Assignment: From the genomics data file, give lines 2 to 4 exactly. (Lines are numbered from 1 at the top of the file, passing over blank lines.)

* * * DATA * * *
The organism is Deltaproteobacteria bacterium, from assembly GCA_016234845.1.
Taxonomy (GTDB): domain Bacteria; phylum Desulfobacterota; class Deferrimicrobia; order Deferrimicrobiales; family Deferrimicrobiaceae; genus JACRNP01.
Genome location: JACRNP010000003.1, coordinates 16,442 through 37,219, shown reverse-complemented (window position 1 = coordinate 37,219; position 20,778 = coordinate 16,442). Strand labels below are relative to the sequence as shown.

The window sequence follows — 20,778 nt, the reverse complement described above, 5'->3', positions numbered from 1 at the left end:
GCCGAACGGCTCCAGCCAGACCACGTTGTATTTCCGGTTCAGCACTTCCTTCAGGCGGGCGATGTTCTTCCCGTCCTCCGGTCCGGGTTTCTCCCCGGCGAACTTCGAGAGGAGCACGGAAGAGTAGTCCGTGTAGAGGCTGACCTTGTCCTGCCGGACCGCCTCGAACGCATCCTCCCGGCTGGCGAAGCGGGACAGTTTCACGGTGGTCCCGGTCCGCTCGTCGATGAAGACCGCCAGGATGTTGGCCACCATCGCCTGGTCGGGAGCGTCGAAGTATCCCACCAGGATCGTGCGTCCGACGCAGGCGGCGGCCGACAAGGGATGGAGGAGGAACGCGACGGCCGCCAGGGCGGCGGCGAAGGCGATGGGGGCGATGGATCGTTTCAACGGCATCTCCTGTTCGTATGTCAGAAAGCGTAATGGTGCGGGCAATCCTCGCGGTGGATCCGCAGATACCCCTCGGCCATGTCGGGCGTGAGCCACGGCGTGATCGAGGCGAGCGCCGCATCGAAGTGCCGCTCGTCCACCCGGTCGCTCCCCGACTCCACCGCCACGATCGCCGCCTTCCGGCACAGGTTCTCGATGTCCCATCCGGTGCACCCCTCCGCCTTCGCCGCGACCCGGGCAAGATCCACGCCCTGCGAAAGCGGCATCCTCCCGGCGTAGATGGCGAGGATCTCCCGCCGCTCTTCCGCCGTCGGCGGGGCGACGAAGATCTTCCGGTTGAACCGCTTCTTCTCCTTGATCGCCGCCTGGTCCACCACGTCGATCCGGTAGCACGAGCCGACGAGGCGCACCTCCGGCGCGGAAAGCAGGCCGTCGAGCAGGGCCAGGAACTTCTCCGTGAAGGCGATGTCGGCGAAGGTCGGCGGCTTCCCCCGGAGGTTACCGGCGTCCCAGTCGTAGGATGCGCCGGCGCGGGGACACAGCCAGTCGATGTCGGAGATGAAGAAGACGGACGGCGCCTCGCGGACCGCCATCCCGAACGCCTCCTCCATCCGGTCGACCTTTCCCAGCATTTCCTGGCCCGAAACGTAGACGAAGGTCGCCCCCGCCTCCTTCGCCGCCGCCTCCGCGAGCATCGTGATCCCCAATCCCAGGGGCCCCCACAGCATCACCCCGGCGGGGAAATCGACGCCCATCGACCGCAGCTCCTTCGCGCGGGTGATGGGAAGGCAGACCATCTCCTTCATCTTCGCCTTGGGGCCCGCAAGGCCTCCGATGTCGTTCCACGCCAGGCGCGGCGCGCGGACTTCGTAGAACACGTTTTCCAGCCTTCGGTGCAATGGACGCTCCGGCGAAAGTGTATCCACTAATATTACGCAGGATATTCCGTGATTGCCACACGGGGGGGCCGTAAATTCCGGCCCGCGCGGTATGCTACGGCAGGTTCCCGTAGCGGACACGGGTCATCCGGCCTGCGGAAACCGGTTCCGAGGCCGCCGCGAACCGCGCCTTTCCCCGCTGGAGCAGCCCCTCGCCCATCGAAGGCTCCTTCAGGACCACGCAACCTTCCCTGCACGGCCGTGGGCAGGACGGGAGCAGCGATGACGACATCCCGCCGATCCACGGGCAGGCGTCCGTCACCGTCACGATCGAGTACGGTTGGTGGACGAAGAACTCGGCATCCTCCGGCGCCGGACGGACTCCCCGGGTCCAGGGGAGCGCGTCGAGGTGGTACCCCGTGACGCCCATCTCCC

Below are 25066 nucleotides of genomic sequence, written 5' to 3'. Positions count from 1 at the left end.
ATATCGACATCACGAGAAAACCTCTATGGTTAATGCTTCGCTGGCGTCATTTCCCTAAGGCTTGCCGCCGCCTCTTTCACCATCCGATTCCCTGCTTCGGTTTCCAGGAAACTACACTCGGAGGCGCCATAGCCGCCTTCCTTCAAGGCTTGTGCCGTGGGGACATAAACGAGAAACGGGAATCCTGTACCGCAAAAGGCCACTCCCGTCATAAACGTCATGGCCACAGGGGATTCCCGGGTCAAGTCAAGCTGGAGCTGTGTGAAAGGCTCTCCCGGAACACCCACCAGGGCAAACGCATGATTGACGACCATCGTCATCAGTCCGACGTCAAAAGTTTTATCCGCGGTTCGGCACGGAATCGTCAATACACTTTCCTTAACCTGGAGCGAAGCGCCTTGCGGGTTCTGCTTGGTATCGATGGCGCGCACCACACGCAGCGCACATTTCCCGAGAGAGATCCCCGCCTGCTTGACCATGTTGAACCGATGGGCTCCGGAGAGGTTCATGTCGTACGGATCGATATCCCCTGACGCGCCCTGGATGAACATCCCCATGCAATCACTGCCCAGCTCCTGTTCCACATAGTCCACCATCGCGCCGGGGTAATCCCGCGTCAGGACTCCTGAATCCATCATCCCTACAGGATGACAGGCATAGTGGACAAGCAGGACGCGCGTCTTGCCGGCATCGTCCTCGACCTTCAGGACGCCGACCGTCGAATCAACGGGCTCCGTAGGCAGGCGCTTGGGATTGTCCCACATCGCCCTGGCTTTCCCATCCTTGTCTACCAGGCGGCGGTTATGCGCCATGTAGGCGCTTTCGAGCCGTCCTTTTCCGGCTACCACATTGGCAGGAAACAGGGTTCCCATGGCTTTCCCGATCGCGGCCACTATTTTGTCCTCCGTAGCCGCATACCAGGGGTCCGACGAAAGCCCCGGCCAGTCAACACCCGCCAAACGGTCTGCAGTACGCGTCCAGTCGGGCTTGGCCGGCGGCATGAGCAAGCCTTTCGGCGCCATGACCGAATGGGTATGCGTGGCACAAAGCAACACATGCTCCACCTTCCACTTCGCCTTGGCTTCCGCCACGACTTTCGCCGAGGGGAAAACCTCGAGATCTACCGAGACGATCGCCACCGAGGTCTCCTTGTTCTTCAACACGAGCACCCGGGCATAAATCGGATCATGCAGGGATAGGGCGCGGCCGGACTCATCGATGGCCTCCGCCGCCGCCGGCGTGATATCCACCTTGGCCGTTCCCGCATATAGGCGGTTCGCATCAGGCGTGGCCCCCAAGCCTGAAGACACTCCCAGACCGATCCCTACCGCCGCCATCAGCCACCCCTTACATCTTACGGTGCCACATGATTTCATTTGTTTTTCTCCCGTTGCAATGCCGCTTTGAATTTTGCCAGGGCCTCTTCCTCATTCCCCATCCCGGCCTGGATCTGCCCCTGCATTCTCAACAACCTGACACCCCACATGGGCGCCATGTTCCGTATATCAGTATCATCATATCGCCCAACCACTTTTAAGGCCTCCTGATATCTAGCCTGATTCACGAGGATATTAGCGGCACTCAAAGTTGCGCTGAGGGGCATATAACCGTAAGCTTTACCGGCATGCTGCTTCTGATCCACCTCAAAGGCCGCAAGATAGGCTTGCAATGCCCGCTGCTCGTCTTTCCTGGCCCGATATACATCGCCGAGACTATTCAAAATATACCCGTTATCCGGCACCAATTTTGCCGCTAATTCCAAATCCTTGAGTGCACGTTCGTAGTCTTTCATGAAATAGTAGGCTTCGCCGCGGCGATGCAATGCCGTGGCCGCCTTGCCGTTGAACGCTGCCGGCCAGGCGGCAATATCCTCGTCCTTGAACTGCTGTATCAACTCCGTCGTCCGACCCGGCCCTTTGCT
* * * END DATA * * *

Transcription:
Taxonomy (GTDB): domain Bacteria; phylum Desulfobacterota; class Deferrimicrobia; order Deferrimicrobiales; family Deferrimicrobiaceae; genus JACRNP01.
Genome location: JACRNP010000003.1, coordinates 16,442 through 37,219, shown reverse-complemented (window position 1 = coordinate 37,219; position 20,778 = coordinate 16,442). Strand labels below are relative to the sequence as shown.

The window sequence follows — 20,778 nt, the reverse complement described above, 5'->3', positions numbered from 1 at the left end: